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Mutat Res. 2007 Aug 1;621(1-2):106-12. Epub 2007 Mar 2.

GSTM1, GSTT1 and CYP1A1 detoxification gene polymorphisms and susceptibility to smoking-related coronary artery disease: a case-only study.

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  • 1CNR Institute of Clinical Physiology, G. Pasquinucci Hospital, Massa, Italy.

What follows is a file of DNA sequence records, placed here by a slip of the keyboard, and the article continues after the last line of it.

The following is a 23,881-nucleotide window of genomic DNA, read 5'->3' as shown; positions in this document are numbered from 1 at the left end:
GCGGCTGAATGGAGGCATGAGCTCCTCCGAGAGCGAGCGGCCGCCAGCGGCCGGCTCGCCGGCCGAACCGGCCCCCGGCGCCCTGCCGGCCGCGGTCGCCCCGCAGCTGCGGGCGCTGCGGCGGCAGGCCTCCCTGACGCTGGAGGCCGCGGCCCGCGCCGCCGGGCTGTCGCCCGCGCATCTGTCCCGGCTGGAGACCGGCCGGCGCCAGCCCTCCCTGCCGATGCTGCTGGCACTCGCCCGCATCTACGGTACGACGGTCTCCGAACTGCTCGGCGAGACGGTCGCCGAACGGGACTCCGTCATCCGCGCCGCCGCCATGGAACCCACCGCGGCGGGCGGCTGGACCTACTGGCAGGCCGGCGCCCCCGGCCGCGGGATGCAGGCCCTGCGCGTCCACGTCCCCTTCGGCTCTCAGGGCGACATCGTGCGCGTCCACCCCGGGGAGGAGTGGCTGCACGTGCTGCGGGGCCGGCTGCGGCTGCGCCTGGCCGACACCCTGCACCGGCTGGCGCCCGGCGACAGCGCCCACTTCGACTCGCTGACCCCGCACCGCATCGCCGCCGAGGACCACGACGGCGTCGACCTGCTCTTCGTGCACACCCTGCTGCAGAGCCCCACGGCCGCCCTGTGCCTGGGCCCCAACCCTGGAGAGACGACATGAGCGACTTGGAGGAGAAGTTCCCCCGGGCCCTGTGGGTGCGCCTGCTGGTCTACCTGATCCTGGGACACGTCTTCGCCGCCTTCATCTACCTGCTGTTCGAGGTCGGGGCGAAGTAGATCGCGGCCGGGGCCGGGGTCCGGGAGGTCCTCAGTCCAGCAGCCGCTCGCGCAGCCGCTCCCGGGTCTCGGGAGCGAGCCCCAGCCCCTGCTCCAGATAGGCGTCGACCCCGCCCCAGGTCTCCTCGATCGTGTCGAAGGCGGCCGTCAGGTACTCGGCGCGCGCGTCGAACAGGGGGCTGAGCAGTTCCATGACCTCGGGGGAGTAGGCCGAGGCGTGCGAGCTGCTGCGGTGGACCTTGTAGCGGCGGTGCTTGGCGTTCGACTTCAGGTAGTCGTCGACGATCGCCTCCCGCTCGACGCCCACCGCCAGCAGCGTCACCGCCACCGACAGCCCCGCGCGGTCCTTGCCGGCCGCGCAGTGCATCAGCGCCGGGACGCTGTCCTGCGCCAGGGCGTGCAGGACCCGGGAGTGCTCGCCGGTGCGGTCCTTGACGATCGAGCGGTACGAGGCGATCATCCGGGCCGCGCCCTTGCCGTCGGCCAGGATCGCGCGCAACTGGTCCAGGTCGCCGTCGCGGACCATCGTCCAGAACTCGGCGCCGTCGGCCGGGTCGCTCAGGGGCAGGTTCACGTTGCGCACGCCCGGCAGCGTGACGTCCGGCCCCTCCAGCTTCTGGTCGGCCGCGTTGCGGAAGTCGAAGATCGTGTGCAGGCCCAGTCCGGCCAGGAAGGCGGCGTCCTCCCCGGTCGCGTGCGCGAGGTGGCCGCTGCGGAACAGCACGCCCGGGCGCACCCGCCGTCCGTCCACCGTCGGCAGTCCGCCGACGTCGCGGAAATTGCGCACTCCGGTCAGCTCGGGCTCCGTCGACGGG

Cigarette smoking is a powerful risk factor for coronary artery disease (CAD), leading to the formation of DNA alterations within blood vessels and heart. However, the degree of smoking-related atherosclerosis varies from individual to individual. Genetic polymorphisms of relevant xenobiotic metabolising enzymes may determine the susceptibility of an individual response to environmental toxicants. The purpose of this study was to test the hypothesis that the inheritance of polymorphic genes encoding cytochrome P450 1A1 (CYP1A1 MspI) and glutathione S-transferases (GSTM1(null) and GSTT1(null)) may be causally associated with the presence and severity of smoking-induced CAD. In a case-only design, 222 (179 male, 57.8+/-10.3 years) consecutive smoker patients who had undergone elective and diagnostic coronary angiography were recruited. We found a group (n=169) of smoker patients with significant CAD, defined as>50% reduction in diameter of at least one major vessel, and a group without obstructive CAD (n=53). No significant differences were observed in CYP1A1 genotypes frequencies between CAD and non-CAD smokers (p=0.1). Homozygous deletion of GSTM1 had a frequency of 58.6% among patients with CAD and 45.3% among those without CAD (p=0.08). The frequency of the GSTT1(null) genotype was 43.8% among the patients with CAD and 24.5% among CAD-free subjects (p=0.01). After adjustment for traditional risk factors, the presence of combined GSTM1(null)GSTT1(null) genotypes was significantly associated with an increased risk of CAD (OR=3.9; 95% CI: 1.3-11.4, p=0.01). Moreover, smokers with combined GSTM1(null)GSTT1(null) genotypes had significantly higher number of stenosed vessels than those with the positive genotype (2.3+/-0.9 versus 1.7+/-0.8, p=0.03). Our findings showed that smokers carrying GST deleted genotypes have an increased susceptibility to the smoking related coronary artery disease. Exploring gene-smoking effect provides an excellent model in order to understand gene-environment toxicants interaction and its implications to cardiovascular disease.

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